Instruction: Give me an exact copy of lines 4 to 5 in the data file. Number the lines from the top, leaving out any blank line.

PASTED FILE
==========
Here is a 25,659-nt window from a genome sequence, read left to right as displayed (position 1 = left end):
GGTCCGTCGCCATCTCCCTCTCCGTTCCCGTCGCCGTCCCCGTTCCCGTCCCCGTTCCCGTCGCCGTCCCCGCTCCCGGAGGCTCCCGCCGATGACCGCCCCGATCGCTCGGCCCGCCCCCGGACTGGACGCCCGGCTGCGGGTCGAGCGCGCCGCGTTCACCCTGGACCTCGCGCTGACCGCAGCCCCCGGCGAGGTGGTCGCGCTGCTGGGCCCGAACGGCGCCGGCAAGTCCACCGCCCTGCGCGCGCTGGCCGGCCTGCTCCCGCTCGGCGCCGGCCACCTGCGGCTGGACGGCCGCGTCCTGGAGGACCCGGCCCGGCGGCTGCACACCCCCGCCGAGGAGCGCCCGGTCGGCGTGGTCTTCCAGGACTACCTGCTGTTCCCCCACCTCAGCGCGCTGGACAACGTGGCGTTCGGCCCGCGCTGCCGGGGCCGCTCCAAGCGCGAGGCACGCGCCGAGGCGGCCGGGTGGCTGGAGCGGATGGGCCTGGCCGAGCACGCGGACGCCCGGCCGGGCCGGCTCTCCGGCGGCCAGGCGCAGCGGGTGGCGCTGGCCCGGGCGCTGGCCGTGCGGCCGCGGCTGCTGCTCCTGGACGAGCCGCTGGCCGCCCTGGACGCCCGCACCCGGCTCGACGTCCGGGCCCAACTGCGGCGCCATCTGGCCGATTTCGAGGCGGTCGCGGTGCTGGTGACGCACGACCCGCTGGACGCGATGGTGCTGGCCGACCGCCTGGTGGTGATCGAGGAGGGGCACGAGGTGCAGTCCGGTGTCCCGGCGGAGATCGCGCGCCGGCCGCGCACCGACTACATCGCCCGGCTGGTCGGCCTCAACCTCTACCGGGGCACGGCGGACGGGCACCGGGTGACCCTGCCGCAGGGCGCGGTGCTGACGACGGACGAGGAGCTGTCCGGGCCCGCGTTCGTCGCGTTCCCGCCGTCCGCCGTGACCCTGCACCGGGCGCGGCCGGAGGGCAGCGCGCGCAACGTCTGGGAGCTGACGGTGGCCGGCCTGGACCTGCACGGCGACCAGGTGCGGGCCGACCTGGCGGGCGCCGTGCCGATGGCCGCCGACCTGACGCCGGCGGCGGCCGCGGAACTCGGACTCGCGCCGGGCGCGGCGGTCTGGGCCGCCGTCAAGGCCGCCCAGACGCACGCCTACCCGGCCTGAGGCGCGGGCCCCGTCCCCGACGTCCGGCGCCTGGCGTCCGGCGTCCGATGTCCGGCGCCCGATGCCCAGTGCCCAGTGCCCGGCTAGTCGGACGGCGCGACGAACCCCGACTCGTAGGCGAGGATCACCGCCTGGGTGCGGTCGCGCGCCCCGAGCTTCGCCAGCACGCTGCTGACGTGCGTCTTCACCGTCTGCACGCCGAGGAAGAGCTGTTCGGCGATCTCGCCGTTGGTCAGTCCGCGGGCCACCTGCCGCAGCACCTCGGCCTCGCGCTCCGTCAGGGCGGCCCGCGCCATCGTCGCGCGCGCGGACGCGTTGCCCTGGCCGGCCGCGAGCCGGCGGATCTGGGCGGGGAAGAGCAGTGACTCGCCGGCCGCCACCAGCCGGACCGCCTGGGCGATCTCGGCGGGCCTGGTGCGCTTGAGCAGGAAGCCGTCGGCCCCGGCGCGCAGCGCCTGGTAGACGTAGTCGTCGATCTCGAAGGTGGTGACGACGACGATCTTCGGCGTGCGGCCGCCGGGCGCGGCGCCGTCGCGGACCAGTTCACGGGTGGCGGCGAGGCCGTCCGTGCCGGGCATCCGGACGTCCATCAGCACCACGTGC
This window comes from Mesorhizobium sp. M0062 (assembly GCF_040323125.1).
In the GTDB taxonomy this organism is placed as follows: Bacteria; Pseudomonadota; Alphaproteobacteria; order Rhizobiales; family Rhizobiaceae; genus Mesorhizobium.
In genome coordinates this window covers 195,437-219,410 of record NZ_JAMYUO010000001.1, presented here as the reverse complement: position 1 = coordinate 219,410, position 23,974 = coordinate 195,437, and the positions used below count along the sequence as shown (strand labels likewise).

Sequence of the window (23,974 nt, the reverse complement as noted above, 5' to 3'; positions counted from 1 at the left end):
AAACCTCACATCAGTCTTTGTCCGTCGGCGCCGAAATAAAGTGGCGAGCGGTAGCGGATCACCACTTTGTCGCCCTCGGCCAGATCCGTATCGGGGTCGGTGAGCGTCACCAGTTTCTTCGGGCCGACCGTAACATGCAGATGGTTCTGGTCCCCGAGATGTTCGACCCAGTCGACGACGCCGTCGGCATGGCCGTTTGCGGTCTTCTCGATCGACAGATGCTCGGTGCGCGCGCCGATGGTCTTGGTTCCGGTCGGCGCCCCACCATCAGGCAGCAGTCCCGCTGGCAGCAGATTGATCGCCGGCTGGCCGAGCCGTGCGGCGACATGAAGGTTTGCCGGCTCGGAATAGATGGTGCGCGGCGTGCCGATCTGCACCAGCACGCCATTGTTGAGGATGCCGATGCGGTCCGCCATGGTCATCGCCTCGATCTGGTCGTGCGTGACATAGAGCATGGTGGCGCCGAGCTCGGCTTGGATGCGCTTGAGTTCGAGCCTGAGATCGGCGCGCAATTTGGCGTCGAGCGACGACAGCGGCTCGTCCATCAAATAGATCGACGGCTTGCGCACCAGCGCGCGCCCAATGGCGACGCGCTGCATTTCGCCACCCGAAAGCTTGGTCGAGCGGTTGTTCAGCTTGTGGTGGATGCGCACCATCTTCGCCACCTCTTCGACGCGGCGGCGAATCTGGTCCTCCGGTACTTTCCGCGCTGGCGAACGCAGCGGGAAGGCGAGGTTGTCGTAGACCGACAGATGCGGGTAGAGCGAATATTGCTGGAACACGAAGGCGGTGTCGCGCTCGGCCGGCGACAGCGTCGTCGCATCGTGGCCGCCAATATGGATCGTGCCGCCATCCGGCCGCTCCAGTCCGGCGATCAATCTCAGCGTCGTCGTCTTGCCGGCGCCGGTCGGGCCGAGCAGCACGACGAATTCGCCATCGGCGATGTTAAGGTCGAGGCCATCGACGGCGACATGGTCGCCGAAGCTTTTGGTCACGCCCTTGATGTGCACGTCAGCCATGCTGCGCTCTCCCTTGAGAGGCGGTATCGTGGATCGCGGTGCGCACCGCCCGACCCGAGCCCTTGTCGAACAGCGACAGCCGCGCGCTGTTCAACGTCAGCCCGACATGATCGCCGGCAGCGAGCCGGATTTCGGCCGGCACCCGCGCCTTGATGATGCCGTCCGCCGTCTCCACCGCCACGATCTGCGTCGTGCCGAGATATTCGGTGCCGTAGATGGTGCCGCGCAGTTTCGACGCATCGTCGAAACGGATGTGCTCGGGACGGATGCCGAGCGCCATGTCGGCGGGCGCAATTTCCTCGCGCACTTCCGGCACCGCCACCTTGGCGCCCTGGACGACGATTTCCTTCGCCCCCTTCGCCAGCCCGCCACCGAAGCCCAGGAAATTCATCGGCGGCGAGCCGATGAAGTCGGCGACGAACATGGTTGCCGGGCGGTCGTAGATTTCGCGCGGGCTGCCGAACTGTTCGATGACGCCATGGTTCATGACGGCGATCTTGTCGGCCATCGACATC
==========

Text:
In the GTDB taxonomy this organism is placed as follows: Bacteria; Pseudomonadota; Alphaproteobacteria; order Rhizobiales; family Rhizobiaceae; genus Mesorhizobium.
In genome coordinates this window covers 195,437-219,410 of record NZ_JAMYUO010000001.1, presented here as the reverse complement: position 1 = coordinate 219,410, position 23,974 = coordinate 195,437, and the positions used below count along the sequence as shown (strand labels likewise).